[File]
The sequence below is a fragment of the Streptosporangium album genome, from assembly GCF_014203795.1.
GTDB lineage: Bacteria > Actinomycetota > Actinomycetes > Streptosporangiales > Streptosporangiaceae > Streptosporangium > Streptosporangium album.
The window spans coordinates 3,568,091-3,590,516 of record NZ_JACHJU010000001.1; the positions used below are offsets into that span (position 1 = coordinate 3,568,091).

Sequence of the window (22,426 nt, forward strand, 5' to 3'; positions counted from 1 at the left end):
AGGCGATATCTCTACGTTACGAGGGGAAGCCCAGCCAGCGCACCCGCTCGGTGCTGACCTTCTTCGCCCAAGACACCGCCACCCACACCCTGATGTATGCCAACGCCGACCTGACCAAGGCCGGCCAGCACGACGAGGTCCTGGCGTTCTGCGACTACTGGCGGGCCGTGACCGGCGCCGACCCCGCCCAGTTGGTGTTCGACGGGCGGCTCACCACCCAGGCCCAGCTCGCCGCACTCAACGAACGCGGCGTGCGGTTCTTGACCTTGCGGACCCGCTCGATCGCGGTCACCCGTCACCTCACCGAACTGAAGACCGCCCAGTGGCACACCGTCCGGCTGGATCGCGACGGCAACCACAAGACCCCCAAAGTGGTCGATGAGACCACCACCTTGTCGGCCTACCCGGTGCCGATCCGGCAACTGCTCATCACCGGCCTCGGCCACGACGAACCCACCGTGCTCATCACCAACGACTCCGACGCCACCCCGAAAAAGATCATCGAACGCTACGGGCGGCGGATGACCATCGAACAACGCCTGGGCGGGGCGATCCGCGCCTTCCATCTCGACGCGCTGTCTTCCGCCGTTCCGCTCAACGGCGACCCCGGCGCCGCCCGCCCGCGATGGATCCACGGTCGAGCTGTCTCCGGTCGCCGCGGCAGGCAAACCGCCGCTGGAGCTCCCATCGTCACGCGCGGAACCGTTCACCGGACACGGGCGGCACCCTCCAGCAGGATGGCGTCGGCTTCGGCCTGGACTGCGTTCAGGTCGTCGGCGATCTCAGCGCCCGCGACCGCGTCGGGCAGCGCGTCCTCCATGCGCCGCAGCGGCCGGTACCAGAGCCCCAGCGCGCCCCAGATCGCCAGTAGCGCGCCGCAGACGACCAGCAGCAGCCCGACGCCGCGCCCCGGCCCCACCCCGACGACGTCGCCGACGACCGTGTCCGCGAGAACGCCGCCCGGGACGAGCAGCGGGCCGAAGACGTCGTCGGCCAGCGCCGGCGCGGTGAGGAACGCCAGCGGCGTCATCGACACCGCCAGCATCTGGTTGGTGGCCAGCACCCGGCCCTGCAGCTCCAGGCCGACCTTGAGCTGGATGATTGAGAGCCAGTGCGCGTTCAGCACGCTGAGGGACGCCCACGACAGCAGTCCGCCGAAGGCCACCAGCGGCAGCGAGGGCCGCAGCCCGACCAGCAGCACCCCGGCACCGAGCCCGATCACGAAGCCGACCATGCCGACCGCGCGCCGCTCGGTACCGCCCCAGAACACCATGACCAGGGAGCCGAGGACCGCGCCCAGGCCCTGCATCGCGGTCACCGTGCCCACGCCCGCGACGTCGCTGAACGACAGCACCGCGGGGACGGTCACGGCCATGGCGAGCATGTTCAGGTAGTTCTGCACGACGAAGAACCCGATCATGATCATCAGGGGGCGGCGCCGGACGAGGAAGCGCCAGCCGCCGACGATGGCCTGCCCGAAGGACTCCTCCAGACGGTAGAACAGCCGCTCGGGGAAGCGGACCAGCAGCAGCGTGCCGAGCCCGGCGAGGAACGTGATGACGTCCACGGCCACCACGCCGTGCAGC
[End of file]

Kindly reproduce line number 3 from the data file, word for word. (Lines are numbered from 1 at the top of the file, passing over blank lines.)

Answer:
The window spans coordinates 3,568,091-3,590,516 of record NZ_JACHJU010000001.1; the positions used below are offsets into that span (position 1 = coordinate 3,568,091).